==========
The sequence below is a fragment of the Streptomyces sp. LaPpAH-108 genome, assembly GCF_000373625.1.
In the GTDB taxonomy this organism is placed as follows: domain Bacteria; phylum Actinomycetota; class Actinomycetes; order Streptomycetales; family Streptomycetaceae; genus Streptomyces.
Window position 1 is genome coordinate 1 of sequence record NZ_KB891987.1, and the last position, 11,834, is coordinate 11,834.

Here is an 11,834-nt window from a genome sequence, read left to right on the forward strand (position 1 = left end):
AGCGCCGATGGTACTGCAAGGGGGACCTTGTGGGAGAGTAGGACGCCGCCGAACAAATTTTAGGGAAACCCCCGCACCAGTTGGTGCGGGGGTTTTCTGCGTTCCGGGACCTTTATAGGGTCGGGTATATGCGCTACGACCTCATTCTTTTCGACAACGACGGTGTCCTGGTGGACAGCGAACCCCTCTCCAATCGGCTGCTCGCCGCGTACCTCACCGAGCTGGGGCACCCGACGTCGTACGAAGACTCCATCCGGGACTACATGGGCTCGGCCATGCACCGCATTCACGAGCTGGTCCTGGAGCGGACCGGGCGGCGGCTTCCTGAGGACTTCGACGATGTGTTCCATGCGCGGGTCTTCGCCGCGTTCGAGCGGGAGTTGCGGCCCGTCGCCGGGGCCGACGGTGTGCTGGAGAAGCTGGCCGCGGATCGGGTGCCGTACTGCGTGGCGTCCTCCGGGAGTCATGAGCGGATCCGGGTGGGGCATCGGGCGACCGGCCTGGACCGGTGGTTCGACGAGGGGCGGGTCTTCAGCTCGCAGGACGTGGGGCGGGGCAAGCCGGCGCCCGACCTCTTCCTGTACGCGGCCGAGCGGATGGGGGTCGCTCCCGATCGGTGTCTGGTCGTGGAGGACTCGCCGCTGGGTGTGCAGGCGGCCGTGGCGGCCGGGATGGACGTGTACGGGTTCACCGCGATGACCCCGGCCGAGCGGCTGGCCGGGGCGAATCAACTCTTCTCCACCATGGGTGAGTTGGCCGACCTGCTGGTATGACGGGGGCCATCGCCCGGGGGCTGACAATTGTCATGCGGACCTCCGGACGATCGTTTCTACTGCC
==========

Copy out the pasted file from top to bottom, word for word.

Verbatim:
The sequence below is a fragment of the Streptomyces sp. LaPpAH-108 genome, assembly GCF_000373625.1.
In the GTDB taxonomy this organism is placed as follows: domain Bacteria; phylum Actinomycetota; class Actinomycetes; order Streptomycetales; family Streptomycetaceae; genus Streptomyces.
Window position 1 is genome coordinate 1 of sequence record NZ_KB891987.1, and the last position, 11,834, is coordinate 11,834.

Here is an 11,834-nt window from a genome sequence, read left to right on the forward strand (position 1 = left end):
AGCGCCGATGGTACTGCAAGGGGGACCTTGTGGGAGAGTAGGACGCCGCCGAACAAATTTTAGGGAAACCCCCGCACCAGTTGGTGCGGGGGTTTTCTGCGTTCCGGGACCTTTATAGGGTCGGGTATATGCGCTACGACCTCATTCTTTTCGACAACGACGGTGTCCTGGTGGACAGCGAACCCCTCTCCAATCGGCTGCTCGCCGCGTACCTCACCGAGCTGGGGCACCCGACGTCGTACGAAGACTCCATCCGGGACTACATGGGCTCGGCCATGCACCGCATTCACGAGCTGGTCCTGGAGCGGACCGGGCGGCGGCTTCCTGAGGACTTCGACGATGTGTTCCATGCGCGGGTCTTCGCCGCGTTCGAGCGGGAGTTGCGGCCCGTCGCCGGGGCCGACGGTGTGCTGGAGAAGCTGGCCGCGGATCGGGTGCCGTACTGCGTGGCGTCCTCCGGGAGTCATGAGCGGATCCGGGTGGGGCATCGGGCGACCGGCCTGGACCGGTGGTTCGACGAGGGGCGGGTCTTCAGCTCGCAGGACGTGGGGCGGGGCAAGCCGGCGCCCGACCTCTTCCTGTACGCGGCCGAGCGGATGGGGGTCGCTCCCGATCGGTGTCTGGTCGTGGAGGACTCGCCGCTGGGTGTGCAGGCGGCCGTGGCGGCCGGGATGGACGTGTACGGGTTCACCGCGATGACCCCGGCCGAGCGGCTGGCCGGGGCGAATCAACTCTTCTCCACCATGGGTGAGTTGGCCGACCTGCTGGTATGACGGGGGCCATCGCCCGGGGGCTGACAATTGTCATGCGGACCTCCGGACGATCGTTTCTACTGCC